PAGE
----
Building Toolshed Project’s binaries for Windows on a Raspberry Pi

Yes that is right, you read the title correctly. In this post I am going to be building the Toolshed Project’s binaries targeted for Windows on a Raspberry Pi.

So the first thing I had to do was use apt-get to install the mingw packages I needed for building Windows 32bit binaries. So the command line option I had to enter is:
sudo apt-get install -y mingw32 mingw32-binutils mingw32-runtime

Now I need to install “git” and “mercurial” so I can download git or mercurial source code repos:
sudo apt-get install -y git mercurial

Now the next thing I am going to have to do is I need to create a “src” folder in my home folder. So I will issue the following command:
mkdir ~/src

Now I need to change to the directory so I can get ready to use mercurial to download the sources for Toolshed Project from the repo.
cd ~/src

So now that I have the “src” directory selected I can now start the download of the sources for the Toolshed Project. I do this with the following command:
hg clone toolshed-code

Once that is done I will change my active directory to toolshed-code with the following command:
cd toolshed-code

Now that is done. I can now build the project’s windows binaries. I did the following commands:
make -C build/unix clean
make -C build/unix -j4 CC=i586-mingw32msvc-gcc RANLIB=i586-mingw32msvc-ranlib LD=i586-mingw32msvc-ld
make -C build/unix -j4 CC=i586-mingw32msvc-gcc RANLIB=i586-mingw32msvc-ranlib LD=i586-mingw32msvc-ld package

Now depending on which version release of Toolshed the sources are set to the following might change:
cd build/unix

Now I can look through the directory listing. Now I look for a entry that starts with toolshed- and what did I find? I found toolshed-2.1 in my case. So I changed my active directory to toolshed-2.1 with the following command:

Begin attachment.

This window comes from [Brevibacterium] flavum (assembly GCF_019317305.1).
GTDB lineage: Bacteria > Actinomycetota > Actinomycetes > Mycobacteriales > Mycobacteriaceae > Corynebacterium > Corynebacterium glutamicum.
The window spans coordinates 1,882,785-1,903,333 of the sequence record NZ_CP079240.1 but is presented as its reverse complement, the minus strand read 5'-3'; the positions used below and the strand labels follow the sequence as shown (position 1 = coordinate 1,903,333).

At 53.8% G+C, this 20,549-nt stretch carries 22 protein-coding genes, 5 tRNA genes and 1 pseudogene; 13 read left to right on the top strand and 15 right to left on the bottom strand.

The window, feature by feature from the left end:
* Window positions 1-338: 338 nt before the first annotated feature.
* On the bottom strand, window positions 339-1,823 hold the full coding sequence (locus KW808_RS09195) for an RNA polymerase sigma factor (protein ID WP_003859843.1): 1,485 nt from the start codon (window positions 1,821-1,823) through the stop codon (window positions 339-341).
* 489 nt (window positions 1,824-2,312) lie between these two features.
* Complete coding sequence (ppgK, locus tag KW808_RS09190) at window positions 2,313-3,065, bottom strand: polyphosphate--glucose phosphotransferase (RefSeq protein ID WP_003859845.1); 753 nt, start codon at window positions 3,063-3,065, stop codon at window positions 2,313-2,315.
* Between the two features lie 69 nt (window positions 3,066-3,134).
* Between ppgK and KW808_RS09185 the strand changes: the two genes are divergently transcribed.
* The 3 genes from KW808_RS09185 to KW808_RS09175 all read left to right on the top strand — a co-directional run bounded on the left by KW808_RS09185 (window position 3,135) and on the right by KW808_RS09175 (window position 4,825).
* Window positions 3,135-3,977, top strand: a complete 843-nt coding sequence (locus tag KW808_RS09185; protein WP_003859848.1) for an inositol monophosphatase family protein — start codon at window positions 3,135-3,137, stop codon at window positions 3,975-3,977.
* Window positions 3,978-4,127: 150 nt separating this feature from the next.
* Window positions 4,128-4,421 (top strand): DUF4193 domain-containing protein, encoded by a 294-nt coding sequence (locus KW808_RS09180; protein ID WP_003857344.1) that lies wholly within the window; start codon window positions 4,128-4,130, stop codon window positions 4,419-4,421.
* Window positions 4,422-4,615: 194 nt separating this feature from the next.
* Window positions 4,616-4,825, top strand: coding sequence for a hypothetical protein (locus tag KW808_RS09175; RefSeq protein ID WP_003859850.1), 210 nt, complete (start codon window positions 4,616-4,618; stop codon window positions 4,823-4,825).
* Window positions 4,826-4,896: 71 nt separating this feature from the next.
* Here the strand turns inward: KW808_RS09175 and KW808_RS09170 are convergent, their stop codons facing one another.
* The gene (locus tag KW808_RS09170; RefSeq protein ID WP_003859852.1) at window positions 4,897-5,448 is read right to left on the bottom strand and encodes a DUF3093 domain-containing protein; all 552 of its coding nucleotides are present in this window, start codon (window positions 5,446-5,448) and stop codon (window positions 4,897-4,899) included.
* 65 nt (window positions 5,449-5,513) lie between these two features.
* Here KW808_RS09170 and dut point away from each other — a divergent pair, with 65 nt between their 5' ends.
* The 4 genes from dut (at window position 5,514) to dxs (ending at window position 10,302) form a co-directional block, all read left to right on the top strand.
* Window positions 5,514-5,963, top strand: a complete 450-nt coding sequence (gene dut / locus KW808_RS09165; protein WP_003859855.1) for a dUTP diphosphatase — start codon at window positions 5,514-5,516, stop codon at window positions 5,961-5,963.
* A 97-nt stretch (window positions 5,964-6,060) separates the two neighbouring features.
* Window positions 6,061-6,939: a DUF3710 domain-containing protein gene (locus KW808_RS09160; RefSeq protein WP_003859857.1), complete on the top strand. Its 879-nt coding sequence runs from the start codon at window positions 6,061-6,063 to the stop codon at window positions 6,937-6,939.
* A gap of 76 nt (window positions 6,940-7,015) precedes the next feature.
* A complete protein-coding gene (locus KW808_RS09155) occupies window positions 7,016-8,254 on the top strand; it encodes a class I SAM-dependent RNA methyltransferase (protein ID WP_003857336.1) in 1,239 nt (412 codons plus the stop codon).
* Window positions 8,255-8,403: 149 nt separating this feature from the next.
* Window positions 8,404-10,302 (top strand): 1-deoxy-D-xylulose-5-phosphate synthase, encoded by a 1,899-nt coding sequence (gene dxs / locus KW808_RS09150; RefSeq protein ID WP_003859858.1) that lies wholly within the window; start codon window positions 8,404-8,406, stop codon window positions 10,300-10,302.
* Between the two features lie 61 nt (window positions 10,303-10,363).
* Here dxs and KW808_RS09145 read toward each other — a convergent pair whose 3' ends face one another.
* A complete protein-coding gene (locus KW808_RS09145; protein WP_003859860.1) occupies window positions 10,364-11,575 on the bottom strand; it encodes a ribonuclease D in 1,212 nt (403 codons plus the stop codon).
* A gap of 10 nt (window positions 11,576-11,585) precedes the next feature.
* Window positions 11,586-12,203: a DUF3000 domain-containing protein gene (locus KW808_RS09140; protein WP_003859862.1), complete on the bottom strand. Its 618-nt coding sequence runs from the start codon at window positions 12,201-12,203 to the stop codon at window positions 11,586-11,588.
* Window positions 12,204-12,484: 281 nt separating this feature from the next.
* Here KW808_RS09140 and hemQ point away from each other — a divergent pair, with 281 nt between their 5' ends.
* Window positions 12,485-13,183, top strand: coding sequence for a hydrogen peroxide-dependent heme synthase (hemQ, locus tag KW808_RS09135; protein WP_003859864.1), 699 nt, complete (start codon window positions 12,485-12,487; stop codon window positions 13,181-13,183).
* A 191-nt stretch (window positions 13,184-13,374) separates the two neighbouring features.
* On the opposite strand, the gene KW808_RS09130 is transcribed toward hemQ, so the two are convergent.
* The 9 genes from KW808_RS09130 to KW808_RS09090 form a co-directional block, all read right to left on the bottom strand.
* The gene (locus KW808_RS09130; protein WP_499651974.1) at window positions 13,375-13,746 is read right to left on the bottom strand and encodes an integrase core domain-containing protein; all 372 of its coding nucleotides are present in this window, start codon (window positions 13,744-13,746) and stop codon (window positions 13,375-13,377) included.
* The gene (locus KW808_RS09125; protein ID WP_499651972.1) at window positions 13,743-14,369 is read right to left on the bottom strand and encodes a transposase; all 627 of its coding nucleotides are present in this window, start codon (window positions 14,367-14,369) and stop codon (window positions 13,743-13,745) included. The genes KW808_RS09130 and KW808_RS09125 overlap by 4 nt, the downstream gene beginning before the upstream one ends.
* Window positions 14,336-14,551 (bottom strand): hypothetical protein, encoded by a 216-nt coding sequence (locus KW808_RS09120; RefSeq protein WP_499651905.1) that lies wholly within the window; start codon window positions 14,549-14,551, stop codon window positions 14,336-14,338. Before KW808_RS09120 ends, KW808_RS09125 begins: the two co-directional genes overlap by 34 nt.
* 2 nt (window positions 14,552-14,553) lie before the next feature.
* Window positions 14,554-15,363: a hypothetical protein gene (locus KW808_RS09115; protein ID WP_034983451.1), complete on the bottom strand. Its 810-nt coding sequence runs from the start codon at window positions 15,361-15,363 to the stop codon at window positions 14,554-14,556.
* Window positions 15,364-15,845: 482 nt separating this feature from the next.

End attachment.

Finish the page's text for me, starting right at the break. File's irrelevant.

cd toolshed-2.1

Now I can get a directory listing using:

In my case I get the following listing:
cecb decb makewav mamou os9 tocgen

Well I found out that the binaries here did not have the standard .exe extension. So I decided to verify that these were indeed Windows binaries so I issued the following command and got in return:
$ file os9
os9: PE32 executable (console) Intel 80386, for MS Windows

So I was happy that indeed the binaries are Windows 32bit binaries. So now I need to rename these binaries to have the .exe extension on them with the follow:
mv cecb cecb.exe
mv decb decb.exe
mv makewav makewav.exe
mv mamou mamou.exe
mv os9 os9.exe
mv tocgen tocgen.exe

Ah now that step is done I need to zip these up so I can move it to my Windows system. Here is the command I used to zip up the files:
zip -9 *.exe

Ok now that is done. I can move the tip file to my Windows system. At this point I know how to do that and there are plenty of examples on the internet of transfering files between a Raspberry Pi and a Windows PC. So I think at this point there is no need for me to cover that in this post. Thank you for reading along in my adventure. Have a great day.

PS: I give credit to Tormod Volden for helping me getting started on this project.